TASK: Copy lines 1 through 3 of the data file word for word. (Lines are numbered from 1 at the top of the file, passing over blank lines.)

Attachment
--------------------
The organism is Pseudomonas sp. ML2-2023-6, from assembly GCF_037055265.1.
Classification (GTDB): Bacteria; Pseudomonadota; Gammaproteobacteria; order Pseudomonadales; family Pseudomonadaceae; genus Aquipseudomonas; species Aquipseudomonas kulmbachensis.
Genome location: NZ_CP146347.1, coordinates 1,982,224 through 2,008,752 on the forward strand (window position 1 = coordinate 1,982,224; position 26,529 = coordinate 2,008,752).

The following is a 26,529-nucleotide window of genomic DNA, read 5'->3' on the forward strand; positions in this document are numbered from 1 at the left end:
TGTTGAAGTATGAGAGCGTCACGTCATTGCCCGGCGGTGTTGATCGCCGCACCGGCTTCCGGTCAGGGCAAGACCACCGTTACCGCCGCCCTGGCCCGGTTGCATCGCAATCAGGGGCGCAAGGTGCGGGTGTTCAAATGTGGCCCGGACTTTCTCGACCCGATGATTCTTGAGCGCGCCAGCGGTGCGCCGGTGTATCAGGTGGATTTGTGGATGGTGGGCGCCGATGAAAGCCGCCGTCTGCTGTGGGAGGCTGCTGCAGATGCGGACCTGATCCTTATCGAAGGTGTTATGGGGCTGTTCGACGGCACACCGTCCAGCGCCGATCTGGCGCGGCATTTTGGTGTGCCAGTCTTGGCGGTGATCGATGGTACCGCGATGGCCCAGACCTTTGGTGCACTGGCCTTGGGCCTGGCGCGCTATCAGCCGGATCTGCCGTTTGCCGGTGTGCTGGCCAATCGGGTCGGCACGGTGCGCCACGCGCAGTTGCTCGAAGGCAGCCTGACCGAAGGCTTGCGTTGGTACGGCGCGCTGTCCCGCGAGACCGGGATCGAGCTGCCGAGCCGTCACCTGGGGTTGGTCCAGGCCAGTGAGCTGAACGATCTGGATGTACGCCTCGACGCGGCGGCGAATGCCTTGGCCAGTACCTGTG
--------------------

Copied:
The organism is Pseudomonas sp. ML2-2023-6, from assembly GCF_037055265.1.
Classification (GTDB): Bacteria; Pseudomonadota; Gammaproteobacteria; order Pseudomonadales; family Pseudomonadaceae; genus Aquipseudomonas; species Aquipseudomonas kulmbachensis.
Genome location: NZ_CP146347.1, coordinates 1,982,224 through 2,008,752 on the forward strand (window position 1 = coordinate 1,982,224; position 26,529 = coordinate 2,008,752).